If conservatism remains in power too long, many American political traditions could be changed, endangering freedom itself. The same could be true if the left ever had its opportunity to impose its version of public morality. But there is another danger at the moment, which is that conservatism may not be able to stay in power long enough. Liberalism is not ready to resume major governmental responsibility. When it comes to political regeneration, there is no substitute for defeat.
But signs of liberal regeneration do not yet seem to be at hand. Liberalism remains empty of standards, committed to everything and therefore to nothing. In this fall's campaign, Democrats confirmed this by offering no alternatives. The June Democratic Conference confirmed it by offering all alternatives. Even if new ideas about liberal directions and liberal priorities were developed, they could very well be blocked by the traditional party system.
The two major parties have been in a shambles even longer than programmatic government. Our two-party system was a wonderful instrument as long as our national government was basically a patronage government. But those parties were unable to adjust to the programmatic government that emerged in the '30s and that would not go away in the '60s and '70s.
A new party of liberalism could have a sense of direction and of priorities that would be impossible for the majority-bent parties of our two-party system. This would not mean that the present Republican and Democratic parties would be relegated to right-wing and left-wing parties respectively. They would remain mainstream parties, as they were before Reagan. But with a strong third party, the two existing parties would be freed of the outmoded mentality that a political party can truly represent a majority in a scheme of government as complex and programmatic as ours has become.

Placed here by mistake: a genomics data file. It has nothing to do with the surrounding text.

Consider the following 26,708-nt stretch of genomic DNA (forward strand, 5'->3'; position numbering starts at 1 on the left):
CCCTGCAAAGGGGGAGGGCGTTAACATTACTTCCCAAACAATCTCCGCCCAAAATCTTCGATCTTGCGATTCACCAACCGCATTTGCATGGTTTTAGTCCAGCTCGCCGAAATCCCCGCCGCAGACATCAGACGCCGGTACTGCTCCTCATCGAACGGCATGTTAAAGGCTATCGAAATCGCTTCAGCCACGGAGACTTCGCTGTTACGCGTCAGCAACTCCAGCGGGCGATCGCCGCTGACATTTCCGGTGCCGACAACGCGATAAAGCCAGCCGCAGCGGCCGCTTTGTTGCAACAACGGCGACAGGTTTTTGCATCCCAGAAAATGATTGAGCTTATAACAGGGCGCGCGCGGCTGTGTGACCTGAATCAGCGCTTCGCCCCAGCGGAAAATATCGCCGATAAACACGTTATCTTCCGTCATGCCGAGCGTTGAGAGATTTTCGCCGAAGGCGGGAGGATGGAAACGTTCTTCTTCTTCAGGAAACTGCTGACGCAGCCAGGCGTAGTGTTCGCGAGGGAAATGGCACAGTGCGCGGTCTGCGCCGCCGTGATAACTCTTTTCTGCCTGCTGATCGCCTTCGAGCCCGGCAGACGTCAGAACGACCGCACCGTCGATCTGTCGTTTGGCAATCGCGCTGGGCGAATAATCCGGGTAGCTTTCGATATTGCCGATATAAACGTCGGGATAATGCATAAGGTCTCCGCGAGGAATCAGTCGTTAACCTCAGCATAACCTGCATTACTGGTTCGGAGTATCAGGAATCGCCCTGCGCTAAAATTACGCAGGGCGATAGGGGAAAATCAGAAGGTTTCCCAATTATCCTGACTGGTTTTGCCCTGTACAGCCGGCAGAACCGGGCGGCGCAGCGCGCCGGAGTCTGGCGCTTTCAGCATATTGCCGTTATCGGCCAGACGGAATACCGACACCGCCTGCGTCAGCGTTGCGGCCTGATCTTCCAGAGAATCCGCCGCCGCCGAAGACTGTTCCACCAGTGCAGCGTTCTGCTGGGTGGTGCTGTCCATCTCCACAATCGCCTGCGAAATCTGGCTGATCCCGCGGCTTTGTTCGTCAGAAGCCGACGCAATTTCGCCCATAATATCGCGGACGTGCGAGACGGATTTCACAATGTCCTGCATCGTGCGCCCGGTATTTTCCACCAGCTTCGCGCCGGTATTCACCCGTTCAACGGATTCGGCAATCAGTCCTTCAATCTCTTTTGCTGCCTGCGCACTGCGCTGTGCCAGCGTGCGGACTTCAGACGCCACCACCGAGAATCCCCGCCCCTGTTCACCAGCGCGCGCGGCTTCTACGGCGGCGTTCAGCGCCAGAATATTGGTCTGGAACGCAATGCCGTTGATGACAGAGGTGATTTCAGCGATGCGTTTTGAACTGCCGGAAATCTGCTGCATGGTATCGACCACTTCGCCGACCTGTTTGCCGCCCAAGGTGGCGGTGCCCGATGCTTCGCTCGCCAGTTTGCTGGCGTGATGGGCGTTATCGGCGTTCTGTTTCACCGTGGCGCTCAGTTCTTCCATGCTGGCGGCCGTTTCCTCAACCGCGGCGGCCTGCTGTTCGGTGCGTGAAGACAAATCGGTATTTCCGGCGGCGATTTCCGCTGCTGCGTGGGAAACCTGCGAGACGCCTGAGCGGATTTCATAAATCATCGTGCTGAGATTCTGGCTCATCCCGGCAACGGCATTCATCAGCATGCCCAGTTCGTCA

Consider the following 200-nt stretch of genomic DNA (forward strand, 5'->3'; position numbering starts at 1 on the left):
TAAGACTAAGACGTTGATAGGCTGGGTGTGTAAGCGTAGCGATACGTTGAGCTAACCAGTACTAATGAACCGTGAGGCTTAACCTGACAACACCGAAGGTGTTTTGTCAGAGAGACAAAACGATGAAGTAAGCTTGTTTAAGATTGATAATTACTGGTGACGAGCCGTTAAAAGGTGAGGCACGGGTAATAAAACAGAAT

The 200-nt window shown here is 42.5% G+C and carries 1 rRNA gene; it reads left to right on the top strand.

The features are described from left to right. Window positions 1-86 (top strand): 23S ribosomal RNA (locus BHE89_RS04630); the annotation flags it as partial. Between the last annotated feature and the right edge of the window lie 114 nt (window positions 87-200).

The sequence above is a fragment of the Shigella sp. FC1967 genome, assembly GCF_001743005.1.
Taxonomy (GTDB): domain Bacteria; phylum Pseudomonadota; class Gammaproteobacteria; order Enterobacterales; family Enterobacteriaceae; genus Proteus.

If the electorate is ever again to have any direct relationship to public policies, the party system will have to undergo this kind of fundamental change. But what must come first is a concerted effort to rebuild the intellectual and programmatic foundations of liberalism, returning it to its traditional place as the American civic religion. This would not be the first time that liberalism was down and reemerged stronger than ever. But this sort of thing doesn't happen naturally, and this time it may be more difficult than ever.